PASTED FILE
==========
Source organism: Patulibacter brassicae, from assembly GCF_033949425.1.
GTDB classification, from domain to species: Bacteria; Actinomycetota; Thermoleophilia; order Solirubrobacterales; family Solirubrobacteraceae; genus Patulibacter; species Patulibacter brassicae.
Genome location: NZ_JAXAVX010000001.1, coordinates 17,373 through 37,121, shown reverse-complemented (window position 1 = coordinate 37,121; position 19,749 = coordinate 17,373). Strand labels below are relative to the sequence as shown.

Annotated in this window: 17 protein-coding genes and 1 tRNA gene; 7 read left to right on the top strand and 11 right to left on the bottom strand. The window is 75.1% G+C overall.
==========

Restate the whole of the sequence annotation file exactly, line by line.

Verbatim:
Source organism: Patulibacter brassicae, from assembly GCF_033949425.1.
GTDB classification, from domain to species: Bacteria; Actinomycetota; Thermoleophilia; order Solirubrobacterales; family Solirubrobacteraceae; genus Patulibacter; species Patulibacter brassicae.
Genome location: NZ_JAXAVX010000001.1, coordinates 17,373 through 37,121, shown reverse-complemented (window position 1 = coordinate 37,121; position 19,749 = coordinate 17,373). Strand labels below are relative to the sequence as shown.

Annotated in this window: 17 protein-coding genes and 1 tRNA gene; 7 read left to right on the top strand and 11 right to left on the bottom strand. The window is 75.1% G+C overall.